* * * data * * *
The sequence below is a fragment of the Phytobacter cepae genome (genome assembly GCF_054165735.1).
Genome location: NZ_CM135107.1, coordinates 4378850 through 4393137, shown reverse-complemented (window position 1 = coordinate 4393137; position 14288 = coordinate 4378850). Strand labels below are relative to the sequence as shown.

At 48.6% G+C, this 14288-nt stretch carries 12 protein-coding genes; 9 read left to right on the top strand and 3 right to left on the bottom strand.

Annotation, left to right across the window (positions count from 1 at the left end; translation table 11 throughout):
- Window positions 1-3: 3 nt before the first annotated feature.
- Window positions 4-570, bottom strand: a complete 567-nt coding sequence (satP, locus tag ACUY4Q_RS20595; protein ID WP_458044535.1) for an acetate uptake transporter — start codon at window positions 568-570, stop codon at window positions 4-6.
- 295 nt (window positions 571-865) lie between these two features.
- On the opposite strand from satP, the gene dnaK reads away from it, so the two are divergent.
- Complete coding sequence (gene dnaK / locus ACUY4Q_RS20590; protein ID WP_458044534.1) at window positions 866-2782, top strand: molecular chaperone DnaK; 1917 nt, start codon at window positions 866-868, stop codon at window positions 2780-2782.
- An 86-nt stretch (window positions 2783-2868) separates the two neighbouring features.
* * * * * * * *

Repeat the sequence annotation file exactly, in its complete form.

The sequence below is a fragment of the Phytobacter cepae genome (genome assembly GCF_054165735.1).
Genome location: NZ_CM135107.1, coordinates 4378850 through 4393137, shown reverse-complemented (window position 1 = coordinate 4393137; position 14288 = coordinate 4378850). Strand labels below are relative to the sequence as shown.

At 48.6% G+C, this 14288-nt stretch carries 12 protein-coding genes; 9 read left to right on the top strand and 3 right to left on the bottom strand.

Annotation, left to right across the window (positions count from 1 at the left end; translation table 11 throughout):
- Window positions 1-3: 3 nt before the first annotated feature.
- Window positions 4-570, bottom strand: a complete 567-nt coding sequence (satP, locus tag ACUY4Q_RS20595; protein ID WP_458044535.1) for an acetate uptake transporter — start codon at window positions 568-570, stop codon at window positions 4-6.
- 295 nt (window positions 571-865) lie between these two features.
- On the opposite strand from satP, the gene dnaK reads away from it, so the two are divergent.
- Complete coding sequence (gene dnaK / locus ACUY4Q_RS20590; protein ID WP_458044534.1) at window positions 866-2782, top strand: molecular chaperone DnaK; 1917 nt, start codon at window positions 866-868, stop codon at window positions 2780-2782.
- An 86-nt stretch (window positions 2783-2868) separates the two neighbouring features.